Sandy stepped in to talk about the landing. “You’ll be cleared to land on a colored dot on the runway. It’s pretty basic to expect a pilot to be able to do it without hitting nosewheel first or wrecking the airplane—yet every year a number of pilots who didn’t polish their skills do those stupid tricks. For crying out loud, show up at OSH able to handle your airplane and make a normal landing on a designated spot.”
With a glance at Stan and me to confirm our opinions, Sandy said with some vehemence, “Take some dual now—within a few weeks of flying to OSH—concentrating on accurately maintain altitude and airspeed, slow flight maneuvering, tight, right-hand traffic patterns and landing on a designated spot. I’m not kidding about this—it’s recency of recurrent training that makes the difference in how well you fly. I, know that Rick is serious about it, and that he took a flight review three weeks ago.
“Oh, and after you land, you’ll be expected to clear the runway without delay—visualize turning off onto the grass at about a 30-degree angle, between runway lights while holding the yoke full aft to maximize prop clearance when taxiing on the grass.”
Stan said that there were some other tricks to making your OSH trip lower stress. “Lay out everything you want to take with you to OSH. Leave it out for 24 hours then do your best to get rid of half of it. Your airplane will not magically fly over gross because it’s going to AirVenture and you will probably have to maneuver at low speed—a heavy, sluggish airplane will not be your friend.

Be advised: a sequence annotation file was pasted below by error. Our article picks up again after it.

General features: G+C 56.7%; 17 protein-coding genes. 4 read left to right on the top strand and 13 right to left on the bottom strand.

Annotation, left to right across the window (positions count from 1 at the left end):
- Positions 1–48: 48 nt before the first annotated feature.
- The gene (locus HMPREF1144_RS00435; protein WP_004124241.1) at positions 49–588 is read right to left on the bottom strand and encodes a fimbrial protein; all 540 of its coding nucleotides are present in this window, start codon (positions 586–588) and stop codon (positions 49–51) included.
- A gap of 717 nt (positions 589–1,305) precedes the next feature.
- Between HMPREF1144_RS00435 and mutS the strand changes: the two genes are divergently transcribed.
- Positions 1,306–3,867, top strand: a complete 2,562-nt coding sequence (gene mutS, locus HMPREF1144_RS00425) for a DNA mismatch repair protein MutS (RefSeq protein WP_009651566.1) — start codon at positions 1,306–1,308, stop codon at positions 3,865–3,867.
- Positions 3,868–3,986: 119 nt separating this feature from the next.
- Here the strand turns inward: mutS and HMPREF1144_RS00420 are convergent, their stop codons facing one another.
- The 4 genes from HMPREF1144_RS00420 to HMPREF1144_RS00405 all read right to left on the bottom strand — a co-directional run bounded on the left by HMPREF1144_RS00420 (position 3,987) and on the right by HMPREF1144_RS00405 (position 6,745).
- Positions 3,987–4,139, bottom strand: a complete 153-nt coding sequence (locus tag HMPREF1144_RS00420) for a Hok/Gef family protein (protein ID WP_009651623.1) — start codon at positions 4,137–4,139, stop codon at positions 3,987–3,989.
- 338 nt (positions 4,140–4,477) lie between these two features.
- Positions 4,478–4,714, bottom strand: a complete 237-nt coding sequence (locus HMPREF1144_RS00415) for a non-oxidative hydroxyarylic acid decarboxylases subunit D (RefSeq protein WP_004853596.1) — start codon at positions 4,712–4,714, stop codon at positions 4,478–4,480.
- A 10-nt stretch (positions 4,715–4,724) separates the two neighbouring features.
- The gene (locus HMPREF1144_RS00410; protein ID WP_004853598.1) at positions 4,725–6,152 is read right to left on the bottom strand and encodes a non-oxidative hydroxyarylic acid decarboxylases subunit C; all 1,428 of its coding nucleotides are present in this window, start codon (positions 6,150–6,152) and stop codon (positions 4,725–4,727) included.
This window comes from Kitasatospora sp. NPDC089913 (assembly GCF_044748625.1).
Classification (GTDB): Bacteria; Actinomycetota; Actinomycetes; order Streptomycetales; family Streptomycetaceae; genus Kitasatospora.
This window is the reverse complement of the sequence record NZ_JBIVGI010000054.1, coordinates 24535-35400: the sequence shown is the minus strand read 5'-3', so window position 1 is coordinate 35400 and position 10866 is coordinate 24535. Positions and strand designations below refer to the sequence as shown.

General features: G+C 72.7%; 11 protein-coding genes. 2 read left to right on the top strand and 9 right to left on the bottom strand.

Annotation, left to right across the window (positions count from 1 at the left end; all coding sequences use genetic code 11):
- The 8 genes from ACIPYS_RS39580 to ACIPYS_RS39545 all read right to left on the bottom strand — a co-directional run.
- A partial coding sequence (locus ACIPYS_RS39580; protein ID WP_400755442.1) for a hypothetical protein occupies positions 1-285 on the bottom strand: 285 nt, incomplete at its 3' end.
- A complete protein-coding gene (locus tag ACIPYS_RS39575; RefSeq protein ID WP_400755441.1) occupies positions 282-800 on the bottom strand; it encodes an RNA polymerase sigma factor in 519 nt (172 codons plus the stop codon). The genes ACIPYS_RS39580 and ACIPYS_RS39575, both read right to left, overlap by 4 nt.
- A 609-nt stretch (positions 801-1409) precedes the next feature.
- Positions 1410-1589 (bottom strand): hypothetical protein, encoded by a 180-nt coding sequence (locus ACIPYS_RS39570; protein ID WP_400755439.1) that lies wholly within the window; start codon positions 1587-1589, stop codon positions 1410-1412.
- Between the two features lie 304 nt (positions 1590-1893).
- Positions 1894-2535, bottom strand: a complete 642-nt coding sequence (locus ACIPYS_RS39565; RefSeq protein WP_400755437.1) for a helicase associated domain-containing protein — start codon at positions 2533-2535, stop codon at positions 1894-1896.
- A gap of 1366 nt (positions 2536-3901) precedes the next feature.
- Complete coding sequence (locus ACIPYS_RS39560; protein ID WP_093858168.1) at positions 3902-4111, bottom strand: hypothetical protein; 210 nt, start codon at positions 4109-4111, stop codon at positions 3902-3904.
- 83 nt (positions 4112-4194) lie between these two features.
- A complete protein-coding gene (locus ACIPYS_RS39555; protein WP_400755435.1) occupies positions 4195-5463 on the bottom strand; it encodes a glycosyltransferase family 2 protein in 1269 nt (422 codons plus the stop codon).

“There’s no need to tanker fuel to OSH; it’s easy to buy it there and the price is not outrageous.
“Listen to the exact language of the ATIS when arriving. It may say that camping or transient parking is full—that doesn’t necessarily mean the airport is not accepting any more arrivals.
“Take the published afternoon closing time of the airport for the airshow with some cynicism—it’s not unusual for it to close 15 or 30 minutes earlier, leaving you unable to get in or depart. We’ve given Rick a hard time about the year he tried to depart before the airshow and got stopped halfway to the departure runway when the airport shut down a half hour before the published time.
“Wisconsin has truly shattering summer thunderstorms. Assume that you’ll need to deal with them at some point of your stay and plan accordingly.”